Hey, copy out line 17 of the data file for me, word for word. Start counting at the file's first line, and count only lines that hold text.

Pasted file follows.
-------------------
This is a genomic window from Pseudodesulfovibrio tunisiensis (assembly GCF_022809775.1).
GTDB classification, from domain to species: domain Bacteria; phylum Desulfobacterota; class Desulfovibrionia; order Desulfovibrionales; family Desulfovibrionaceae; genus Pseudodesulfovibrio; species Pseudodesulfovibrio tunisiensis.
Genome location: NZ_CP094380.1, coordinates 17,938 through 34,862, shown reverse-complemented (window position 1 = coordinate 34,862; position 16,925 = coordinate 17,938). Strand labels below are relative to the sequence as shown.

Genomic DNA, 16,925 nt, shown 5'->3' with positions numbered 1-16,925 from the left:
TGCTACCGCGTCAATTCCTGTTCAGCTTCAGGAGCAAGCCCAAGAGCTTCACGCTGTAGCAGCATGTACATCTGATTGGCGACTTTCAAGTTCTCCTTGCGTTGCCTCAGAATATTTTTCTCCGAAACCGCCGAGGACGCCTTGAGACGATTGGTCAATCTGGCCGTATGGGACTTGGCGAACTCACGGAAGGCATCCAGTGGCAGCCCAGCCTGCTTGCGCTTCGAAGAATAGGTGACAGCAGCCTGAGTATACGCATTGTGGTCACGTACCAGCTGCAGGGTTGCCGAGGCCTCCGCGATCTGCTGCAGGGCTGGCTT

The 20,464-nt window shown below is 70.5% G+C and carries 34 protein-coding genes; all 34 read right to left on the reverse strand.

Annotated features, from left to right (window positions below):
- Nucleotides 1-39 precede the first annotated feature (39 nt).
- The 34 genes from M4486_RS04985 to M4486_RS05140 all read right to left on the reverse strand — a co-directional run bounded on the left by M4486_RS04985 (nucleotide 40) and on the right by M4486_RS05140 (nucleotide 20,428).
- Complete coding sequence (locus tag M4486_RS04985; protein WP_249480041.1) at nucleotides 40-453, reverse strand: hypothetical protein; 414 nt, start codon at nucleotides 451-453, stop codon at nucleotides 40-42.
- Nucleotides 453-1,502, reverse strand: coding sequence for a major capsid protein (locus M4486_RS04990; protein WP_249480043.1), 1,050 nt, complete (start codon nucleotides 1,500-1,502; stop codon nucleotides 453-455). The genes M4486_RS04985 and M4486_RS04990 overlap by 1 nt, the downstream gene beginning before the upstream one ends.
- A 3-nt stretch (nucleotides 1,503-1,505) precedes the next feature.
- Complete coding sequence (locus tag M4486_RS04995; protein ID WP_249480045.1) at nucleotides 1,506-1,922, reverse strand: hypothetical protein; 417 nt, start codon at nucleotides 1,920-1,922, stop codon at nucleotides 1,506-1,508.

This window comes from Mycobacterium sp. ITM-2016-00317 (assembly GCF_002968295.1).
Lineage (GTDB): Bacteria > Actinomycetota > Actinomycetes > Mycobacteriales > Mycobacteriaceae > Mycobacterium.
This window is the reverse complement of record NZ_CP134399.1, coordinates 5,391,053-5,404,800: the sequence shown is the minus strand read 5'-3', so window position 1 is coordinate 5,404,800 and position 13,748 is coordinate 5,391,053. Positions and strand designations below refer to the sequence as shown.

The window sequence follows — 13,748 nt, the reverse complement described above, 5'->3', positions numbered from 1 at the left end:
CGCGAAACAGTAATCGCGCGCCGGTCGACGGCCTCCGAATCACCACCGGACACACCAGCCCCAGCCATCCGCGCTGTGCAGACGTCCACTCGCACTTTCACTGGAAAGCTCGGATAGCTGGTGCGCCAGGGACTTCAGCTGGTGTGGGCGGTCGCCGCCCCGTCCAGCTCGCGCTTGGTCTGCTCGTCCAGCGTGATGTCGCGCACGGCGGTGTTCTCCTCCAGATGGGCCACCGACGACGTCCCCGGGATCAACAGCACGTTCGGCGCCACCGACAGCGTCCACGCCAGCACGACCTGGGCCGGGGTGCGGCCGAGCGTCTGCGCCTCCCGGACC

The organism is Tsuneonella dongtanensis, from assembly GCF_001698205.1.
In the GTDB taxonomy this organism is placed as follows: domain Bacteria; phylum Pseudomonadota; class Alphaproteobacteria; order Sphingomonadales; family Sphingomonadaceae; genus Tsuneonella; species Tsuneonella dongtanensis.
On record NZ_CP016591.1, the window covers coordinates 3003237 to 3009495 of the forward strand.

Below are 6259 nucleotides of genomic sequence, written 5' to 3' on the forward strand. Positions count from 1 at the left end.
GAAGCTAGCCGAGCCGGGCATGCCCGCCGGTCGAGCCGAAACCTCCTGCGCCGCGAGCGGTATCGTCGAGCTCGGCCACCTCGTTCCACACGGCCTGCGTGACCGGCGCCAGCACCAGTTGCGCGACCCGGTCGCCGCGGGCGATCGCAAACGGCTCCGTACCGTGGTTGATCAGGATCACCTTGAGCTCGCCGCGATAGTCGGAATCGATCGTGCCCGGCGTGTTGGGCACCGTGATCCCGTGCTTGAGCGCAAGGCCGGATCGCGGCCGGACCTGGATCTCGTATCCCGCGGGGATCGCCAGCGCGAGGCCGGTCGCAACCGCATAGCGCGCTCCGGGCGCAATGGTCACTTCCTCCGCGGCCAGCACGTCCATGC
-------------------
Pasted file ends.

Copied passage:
The window sequence follows — 13,748 nt, the reverse complement described above, 5'->3', positions numbered from 1 at the left end: